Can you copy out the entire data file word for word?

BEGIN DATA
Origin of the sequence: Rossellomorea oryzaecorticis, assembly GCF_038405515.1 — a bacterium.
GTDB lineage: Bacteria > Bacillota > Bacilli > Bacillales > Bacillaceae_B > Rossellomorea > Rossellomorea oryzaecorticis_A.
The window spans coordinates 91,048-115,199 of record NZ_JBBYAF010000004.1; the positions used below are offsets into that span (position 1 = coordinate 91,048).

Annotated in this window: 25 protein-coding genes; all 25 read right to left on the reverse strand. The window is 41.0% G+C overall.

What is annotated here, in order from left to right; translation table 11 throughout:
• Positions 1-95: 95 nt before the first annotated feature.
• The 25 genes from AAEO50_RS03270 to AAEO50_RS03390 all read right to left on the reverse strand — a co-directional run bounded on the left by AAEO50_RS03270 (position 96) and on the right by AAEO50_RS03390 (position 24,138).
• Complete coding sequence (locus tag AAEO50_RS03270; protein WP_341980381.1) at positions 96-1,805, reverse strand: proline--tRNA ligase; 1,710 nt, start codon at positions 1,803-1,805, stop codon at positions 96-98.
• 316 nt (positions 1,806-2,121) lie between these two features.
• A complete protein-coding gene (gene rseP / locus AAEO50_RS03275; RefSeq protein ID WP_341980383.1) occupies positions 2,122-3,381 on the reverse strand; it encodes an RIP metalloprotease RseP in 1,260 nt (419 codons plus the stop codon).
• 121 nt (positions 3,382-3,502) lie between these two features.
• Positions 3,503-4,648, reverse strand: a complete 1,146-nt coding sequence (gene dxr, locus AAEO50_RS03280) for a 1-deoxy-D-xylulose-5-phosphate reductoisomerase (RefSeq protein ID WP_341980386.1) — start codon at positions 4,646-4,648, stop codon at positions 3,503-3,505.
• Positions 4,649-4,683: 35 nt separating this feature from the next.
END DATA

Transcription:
Origin of the sequence: Rossellomorea oryzaecorticis, assembly GCF_038405515.1 — a bacterium.
GTDB lineage: Bacteria > Bacillota > Bacilli > Bacillales > Bacillaceae_B > Rossellomorea > Rossellomorea oryzaecorticis_A.
The window spans coordinates 91,048-115,199 of record NZ_JBBYAF010000004.1; the positions used below are offsets into that span (position 1 = coordinate 91,048).

Annotated in this window: 25 protein-coding genes; all 25 read right to left on the reverse strand. The window is 41.0% G+C overall.

What is annotated here, in order from left to right; translation table 11 throughout:
• Positions 1-95: 95 nt before the first annotated feature.
• The 25 genes from AAEO50_RS03270 to AAEO50_RS03390 all read right to left on the reverse strand — a co-directional run bounded on the left by AAEO50_RS03270 (position 96) and on the right by AAEO50_RS03390 (position 24,138).
• Complete coding sequence (locus tag AAEO50_RS03270; protein WP_341980381.1) at positions 96-1,805, reverse strand: proline--tRNA ligase; 1,710 nt, start codon at positions 1,803-1,805, stop codon at positions 96-98.
• 316 nt (positions 1,806-2,121) lie between these two features.
• A complete protein-coding gene (gene rseP / locus AAEO50_RS03275; RefSeq protein ID WP_341980383.1) occupies positions 2,122-3,381 on the reverse strand; it encodes an RIP metalloprotease RseP in 1,260 nt (419 codons plus the stop codon).
• 121 nt (positions 3,382-3,502) lie between these two features.
• Positions 3,503-4,648, reverse strand: a complete 1,146-nt coding sequence (gene dxr, locus AAEO50_RS03280) for a 1-deoxy-D-xylulose-5-phosphate reductoisomerase (RefSeq protein ID WP_341980386.1) — start codon at positions 4,646-4,648, stop codon at positions 3,503-3,505.
• Positions 4,649-4,683: 35 nt separating this feature from the next.